What is Falconry Bird Control?
Falconry bird control is the use of trained Hawks and Falcons to disperse pest bird species. It’s a technique that is widely used to discourage pest birds from nesting or roosting on a building or on sites. The unique thing about this form of bird control is that it can be deployed almost anywhere from train station platforms to power stations, landfill sites, land reclamation, and everywhere in between.
Falconry bird control is a non-lethal and humane service which utilises traditional falconry and bird of prey management techniques. The practice is believed to have originated in the Orient in around 2000 BC, and Falconry as a sport is recognised by ‘UNESCO’ as a World Cultural Heritage.
We typically fly Harris Hawks, a species native to central and southern America and hybrid Falcons of Peregrine, the largest of the native British falcons. We use the Peregrine crosses for speed and size; they are large highflying falcons that dominate the skies. The Harris Hawks are one of, if not the most biddable of all hawks. They hunt and live in a family group in the wild and they adapt well to urban environments, accepting traffic, people and the busyness of human life, making them the perfect choice when ‘bird control’ trained for busy industrial and commercial settings.
So why would you consider falconry bird control?
Falconry bird control is a humane, non-lethal form of bird control. It is proven that birds never habituate to the presence of predatory birds of prey. The presence of the Hawk or Falcon instantly evokes their flight or fight response and causes the birds to leave the area at once. Flying the Hawks and Falcons at various times of day and even at night in some instances will disrupt and disperse all manner of bird species including Gulls, Pigeons, Starling, and Geese.
In recent years, Falconry has become popular as a field sport and you probably know someone who knows someone with a hawk. I imagine you’re thinking ‘couldn’t they just do it?’ and save you money, rather than hiring a company like Contego or NBC. The honest answer would yes, they probably could on an hourly rate basis, but not in terms of risk, reporting, service delivery, and the level of bird control training we complete with our Hawks and Falcons. If an untrained Hawk or Falcon is spooked, it will quickly leave the area and it can often take hours to recover it or worse.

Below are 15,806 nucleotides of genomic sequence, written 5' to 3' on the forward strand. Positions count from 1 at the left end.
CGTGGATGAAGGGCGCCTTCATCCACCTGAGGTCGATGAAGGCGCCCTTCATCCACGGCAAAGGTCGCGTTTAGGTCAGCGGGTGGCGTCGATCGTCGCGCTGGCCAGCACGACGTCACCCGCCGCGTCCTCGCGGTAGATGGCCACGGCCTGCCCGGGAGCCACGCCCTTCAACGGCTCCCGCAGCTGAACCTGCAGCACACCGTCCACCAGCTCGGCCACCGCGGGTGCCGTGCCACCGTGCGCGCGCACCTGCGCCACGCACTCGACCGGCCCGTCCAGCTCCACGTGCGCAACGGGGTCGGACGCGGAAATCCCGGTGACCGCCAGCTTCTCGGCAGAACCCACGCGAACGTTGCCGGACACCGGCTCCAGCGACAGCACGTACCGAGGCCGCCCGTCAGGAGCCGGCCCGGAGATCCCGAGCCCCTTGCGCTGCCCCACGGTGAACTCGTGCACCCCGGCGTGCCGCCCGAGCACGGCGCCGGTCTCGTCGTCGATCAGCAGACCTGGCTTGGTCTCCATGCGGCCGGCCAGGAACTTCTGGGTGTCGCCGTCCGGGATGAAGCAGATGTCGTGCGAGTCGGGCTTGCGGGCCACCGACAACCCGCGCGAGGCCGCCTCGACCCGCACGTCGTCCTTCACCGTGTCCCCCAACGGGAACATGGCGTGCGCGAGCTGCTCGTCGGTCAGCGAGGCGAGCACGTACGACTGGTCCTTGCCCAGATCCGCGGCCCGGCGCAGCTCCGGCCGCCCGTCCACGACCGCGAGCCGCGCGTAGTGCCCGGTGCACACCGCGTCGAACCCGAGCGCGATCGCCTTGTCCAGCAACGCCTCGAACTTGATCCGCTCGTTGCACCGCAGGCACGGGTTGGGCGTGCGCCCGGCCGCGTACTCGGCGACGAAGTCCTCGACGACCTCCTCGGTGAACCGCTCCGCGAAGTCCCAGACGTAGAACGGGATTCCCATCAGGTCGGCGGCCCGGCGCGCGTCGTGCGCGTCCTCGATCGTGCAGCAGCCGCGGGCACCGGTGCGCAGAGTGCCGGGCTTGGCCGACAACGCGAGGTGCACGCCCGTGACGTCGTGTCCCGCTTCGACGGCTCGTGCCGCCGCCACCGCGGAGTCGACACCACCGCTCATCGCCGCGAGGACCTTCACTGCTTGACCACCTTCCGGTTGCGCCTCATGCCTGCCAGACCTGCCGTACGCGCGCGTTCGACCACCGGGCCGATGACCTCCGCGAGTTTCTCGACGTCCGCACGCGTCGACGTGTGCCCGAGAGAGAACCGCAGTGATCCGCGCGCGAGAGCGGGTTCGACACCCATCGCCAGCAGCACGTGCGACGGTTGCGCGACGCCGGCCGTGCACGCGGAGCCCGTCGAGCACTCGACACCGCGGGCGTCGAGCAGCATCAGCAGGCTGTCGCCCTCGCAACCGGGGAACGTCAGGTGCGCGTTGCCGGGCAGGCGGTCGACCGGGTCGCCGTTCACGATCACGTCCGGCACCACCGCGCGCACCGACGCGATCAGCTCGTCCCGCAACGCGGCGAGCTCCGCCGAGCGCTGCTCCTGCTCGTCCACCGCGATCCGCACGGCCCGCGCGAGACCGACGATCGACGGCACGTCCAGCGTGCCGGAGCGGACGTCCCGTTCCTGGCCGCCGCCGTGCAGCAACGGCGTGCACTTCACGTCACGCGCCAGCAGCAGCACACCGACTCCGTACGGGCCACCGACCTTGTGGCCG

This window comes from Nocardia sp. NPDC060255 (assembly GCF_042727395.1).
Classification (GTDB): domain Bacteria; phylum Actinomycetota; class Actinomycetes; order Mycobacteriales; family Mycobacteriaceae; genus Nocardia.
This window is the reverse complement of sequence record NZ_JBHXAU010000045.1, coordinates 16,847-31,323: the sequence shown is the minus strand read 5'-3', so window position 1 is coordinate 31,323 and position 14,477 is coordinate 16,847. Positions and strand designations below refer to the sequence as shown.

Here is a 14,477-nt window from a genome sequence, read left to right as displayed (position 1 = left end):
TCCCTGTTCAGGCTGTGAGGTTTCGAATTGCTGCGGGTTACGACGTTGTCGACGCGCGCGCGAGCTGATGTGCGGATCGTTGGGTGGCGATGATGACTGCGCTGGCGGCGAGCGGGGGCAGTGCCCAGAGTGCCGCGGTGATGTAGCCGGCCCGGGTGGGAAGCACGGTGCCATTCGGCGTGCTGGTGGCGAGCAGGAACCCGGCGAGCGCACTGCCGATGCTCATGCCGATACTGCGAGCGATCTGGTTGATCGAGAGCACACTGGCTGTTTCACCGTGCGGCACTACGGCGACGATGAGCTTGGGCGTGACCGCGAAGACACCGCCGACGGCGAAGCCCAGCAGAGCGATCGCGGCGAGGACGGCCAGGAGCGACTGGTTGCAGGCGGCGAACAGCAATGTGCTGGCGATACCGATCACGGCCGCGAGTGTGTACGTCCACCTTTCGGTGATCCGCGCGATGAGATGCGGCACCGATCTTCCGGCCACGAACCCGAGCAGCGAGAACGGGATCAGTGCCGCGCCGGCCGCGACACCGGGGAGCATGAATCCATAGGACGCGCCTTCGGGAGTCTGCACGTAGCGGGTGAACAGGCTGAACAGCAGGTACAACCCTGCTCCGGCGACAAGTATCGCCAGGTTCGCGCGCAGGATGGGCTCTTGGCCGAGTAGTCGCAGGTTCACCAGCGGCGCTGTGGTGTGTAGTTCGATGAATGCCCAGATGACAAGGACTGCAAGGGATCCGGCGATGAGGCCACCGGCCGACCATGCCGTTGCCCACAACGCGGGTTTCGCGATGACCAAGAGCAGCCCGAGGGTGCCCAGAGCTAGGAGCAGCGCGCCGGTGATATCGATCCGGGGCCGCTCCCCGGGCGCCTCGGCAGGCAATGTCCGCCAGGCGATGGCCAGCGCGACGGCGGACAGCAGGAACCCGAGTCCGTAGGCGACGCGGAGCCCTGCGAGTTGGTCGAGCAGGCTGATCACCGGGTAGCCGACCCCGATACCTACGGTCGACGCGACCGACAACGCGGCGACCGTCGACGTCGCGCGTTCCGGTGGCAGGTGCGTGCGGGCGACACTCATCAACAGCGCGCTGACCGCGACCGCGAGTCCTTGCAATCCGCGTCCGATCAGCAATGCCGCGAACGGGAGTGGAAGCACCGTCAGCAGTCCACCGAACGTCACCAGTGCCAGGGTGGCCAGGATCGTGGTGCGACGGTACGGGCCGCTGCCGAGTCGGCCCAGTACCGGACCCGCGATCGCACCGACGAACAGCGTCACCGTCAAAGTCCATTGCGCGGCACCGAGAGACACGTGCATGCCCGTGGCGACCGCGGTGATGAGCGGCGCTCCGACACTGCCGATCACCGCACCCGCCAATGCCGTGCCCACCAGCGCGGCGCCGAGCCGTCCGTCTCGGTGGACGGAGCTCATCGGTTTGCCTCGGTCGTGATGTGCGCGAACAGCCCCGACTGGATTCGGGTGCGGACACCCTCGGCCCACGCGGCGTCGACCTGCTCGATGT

Falconry Bird Control: The legal side
It’s a legal requirement when looking at using lethal bird control measures that all reasonable non-lethal control measures have been explored and exhausted before culling can be carried out.
This has always been the case but there had never been a requirement to evidence it in quite the same way before until category licences were introduced for Gulls in 2020. All licence applications specifically look at non-lethal control measures as a licence ‘test’ before moving any application forward. This should also be the case for species still on the general licence including pigeons. ALL bird species are protected under the Wildlife and Countryside Act 1981 and its subsequent amendments.
Falconry Bird Control: What You Need to Know
The pros : It’s humane and you can see results quickly when the right bird control programme put in place. It’s a long-term solution as part of a bird management plan.
The cons : Depending on the situation, the solution to your pest problem might require ongoing visits which can become costly over a number of years.
Won’t the Hawks and Falcons just fly away?
No. Our Hawks and Falcons are highly-trained for specific tasks for many months by our experienced handlers who know them inside out, and can train them to respond to visual commands, sounds, and rewards.
Where does it work?
Falconry bird control can be used almost anywhere from, hospitals to construction sites, train stations, power stations, landfill sites, you name it. It’s a great option for buildings and sites where bird proofing measures haven’t worked or are not appropriate.
Where doesn’t it work?
We need to be able to fly our birds safely, so if there are hazards like overhead powerlines or dangerous machinery on or around your site, it might be worth considering one of our other bird control measures.
How much does it cost?
A falconry programme cost varies depending on the size of site and the frequency of visits. Costs are based on hourly rate per hours with this reducing when extended time on site. A standard falconry bird control programme across the season will cost between 5 and 10k on average.
What are the alternatives?
There are alternative bird control measures we provide including Bird Spikes, Bird Netting (19mm,50mm,75mm) Post & Wire, Avi Shock, Bird Gel, Weld Mesh, Laser deterrents, Bioacoustics systems. A combination of these measures is your best bet to control pest birds on your site, some of which can be managed ‘DIY,’ we are happy to supply, install and train site personnel to manage systems reducing Contego labour costs being included through extra site visits.